Bob Martin actually wrote this three years ago:
As I said before, going meta is a good thing. However, going meta requires experimental evidence. Unfortunately the industry has latched on to the word “Agile” and has begun to use it as a prefix that means “good”. This is very unfortunate, and discerning software professionals should be very wary of any new concept that bears the “agile” prefix. The concept has been taken meta, but there is no experimental evidence that demonstrates that “agile”, by itself, is good.
The danger is clear. The word “agile” will become meaningless. It will be hijacked by loads of marketers and consultants to mean whatever they want it to mean. It will be used in company names, and product names, and project names, and any other name in order to lend credibility to that name. In the end it will mean as much as Structured, Modular, or Object.
The Agile Alliance worked very hard to create a manifesto that would have meaning. If you want to know their definition of the word “agile” then read the manifesto at www.agilemanifesto.org. Read about the Agile Alliance at www.agilealliance.org. And use a very skeptical eye when you see the word “agile” used.
It’s a great article; you might want to go read the whole thing.
One thing I noticed is the agile community uses the term “Go Meta” in a very differerent way than the Weinberg community. The Agile folks mean “Take a specific practice that works in a specific context, assume it applies to everything, generalize and water it down.” When used that way “Go Meta” is generally a perjorative, in that the idea is the person doesn’t actually check to see if the idea applies in general. (Aristotle didn’t check to see if larger objects actually feel faster; Galileo did.) Bob Martin certainly uses it that way in his article.
Then there is this other group, much more loosely collected than the Agile community. I’ll call them the Weinberg community for lack of a better name, because we have been influenced by, recognize, respect, or work in the same space as Jerry Weinberg. Jerry is the author of “The Psycology of Computer Programming” as well as forty other books on software development that deal with people and systems issues.
In his books, Jerry talks about going meta in a different way: Metacognition, which is an entirely different thing. Cem Kaner has a recent blog entry that includes a description of Metacognition:
# Metacognition refers to the executive process that is involved in such tasks as:
* planning (such as choosing which procedure or cognitive strategy to adopt for a specific task)
* estimating how long it will take (or at least, deciding to estimate and figuring out what skill / procedure / slave-labor to apply to obtain that information)
* monitoring how well you are applying the procedure or strategy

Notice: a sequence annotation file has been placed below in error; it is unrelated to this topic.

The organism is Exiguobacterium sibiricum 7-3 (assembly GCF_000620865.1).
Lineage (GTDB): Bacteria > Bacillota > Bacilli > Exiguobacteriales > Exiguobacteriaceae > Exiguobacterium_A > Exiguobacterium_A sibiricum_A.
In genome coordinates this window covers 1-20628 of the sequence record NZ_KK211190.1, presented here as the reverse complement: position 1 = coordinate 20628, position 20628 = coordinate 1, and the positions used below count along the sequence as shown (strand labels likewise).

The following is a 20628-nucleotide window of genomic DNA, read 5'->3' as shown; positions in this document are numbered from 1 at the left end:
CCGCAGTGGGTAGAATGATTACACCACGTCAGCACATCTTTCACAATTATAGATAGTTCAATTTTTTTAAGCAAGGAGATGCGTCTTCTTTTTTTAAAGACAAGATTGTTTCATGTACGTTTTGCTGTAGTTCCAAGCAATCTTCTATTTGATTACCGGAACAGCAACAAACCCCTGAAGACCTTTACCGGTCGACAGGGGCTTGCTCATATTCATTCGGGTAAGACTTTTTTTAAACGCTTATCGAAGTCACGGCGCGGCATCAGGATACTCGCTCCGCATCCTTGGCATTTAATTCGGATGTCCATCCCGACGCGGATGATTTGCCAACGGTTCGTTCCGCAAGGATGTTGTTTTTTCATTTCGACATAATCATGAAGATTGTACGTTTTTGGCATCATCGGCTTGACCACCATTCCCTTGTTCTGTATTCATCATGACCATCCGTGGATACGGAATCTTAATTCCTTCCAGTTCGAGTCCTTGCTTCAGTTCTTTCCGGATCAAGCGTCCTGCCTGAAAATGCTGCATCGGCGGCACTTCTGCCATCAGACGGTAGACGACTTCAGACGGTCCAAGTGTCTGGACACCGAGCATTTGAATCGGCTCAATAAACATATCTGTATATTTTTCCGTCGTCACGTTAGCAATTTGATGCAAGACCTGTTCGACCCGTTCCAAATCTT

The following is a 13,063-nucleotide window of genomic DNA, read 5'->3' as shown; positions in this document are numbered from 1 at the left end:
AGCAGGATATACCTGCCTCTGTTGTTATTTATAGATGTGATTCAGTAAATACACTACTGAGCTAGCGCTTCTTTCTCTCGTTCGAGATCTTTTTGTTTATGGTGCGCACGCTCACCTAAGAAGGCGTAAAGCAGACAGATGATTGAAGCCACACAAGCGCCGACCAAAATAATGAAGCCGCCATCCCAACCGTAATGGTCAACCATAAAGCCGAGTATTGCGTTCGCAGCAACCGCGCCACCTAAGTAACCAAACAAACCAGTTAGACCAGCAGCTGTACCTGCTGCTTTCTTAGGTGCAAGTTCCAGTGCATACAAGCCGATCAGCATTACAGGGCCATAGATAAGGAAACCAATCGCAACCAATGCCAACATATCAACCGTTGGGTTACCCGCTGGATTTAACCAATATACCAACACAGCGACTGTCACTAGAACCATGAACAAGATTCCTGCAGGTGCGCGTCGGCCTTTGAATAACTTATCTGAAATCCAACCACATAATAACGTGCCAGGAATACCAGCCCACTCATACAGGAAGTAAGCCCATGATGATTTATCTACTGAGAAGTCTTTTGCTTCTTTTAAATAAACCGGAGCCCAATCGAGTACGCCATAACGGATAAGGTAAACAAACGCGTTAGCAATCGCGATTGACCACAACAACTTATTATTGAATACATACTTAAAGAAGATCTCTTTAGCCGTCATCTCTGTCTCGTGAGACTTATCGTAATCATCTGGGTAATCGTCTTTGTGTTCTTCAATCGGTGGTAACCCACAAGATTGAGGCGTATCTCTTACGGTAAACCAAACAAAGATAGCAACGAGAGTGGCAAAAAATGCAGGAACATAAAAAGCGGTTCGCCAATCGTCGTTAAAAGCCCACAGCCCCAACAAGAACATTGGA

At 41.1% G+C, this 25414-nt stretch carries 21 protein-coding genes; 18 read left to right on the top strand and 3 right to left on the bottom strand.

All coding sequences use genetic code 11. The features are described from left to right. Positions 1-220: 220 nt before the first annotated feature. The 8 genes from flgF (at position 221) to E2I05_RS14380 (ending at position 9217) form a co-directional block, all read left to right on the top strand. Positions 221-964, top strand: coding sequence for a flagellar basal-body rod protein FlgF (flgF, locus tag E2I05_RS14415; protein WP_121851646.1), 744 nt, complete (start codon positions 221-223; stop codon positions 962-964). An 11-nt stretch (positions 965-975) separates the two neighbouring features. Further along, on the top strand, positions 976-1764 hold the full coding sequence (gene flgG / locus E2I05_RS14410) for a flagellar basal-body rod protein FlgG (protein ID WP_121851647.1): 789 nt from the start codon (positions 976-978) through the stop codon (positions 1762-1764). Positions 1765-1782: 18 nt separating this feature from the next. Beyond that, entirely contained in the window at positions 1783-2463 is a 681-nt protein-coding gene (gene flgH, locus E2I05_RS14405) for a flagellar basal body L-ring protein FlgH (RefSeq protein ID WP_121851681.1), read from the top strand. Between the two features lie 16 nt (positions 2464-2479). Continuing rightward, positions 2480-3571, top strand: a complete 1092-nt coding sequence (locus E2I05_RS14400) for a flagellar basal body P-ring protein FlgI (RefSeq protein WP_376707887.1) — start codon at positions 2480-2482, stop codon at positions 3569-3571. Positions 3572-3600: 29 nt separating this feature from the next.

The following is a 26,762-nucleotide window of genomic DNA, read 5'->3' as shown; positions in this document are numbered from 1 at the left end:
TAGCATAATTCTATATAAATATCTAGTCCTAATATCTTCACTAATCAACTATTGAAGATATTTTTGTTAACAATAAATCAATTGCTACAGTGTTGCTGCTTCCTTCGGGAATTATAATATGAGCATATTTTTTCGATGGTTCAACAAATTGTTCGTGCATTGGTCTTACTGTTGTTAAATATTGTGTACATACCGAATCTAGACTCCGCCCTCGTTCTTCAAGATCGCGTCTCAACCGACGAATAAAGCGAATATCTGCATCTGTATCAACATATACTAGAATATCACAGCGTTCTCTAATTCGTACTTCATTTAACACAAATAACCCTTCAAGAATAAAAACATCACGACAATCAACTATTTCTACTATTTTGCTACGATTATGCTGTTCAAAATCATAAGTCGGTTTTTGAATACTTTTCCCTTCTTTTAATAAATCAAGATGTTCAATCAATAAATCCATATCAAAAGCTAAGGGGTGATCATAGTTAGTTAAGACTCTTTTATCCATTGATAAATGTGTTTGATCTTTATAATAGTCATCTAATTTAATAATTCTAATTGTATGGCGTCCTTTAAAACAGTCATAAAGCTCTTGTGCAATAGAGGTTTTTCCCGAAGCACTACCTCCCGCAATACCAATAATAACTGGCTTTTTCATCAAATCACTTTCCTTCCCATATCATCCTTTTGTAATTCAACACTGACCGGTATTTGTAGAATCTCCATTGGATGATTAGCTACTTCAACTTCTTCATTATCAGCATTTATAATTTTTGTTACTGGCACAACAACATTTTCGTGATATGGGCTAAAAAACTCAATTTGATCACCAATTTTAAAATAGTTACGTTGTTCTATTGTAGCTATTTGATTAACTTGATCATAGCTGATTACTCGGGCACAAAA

* remembering a definition or realizing that you don’t remember it and rooting through Google for an adequate substitute
# Much of context-driven testing involves metacognitive questions:
* which test technique would be most useful for exposing what information that would be of what interest to who?
* what areas are most critical to test next, in the face of this information about risks, stakeholder priorities, available skills, available resources?
# Questions / issues that should get you thinking about metacognition are:
* How to think about …
* How to learn about …
* How to talk about …
In other words, when you are following process 1 because the methodology book says so, and you start to figure out “hmm … if we keep doing 1, we’ll get more of A, and what we really want is B and C, so we should probably do 2, but that will give us D, but that’s okay because . ..” you’re performing meta-cognition, which is really higher level thinking.
My examples of metacognition are thinking about thinking, or learning how to learn better, planning how to plan better, or reasoning about reason. In that sense, I Go Meta every day, and it’s a real good thing.
For purposes of my writing, when I say “Go Meta”, I do not mean MetaCognition. I mean the other thing, which, ironically enough, is nearly the opposite. My concern is that Agile has gone the other thing; that we are not applying enough metacognition.
For the past year or so, I’ve been using the term “software metaphysics” to describe metacognition on software projects. I want more MetaCognition about software projects; I want more questioning the “why” of the process, more reasoing on the consequences and the system effects.
It’s when I don’t see that metacognition, when I see mindless acceptance, dogma, and folklore accepted as “software engineering”, that I get concerned.
What do you think?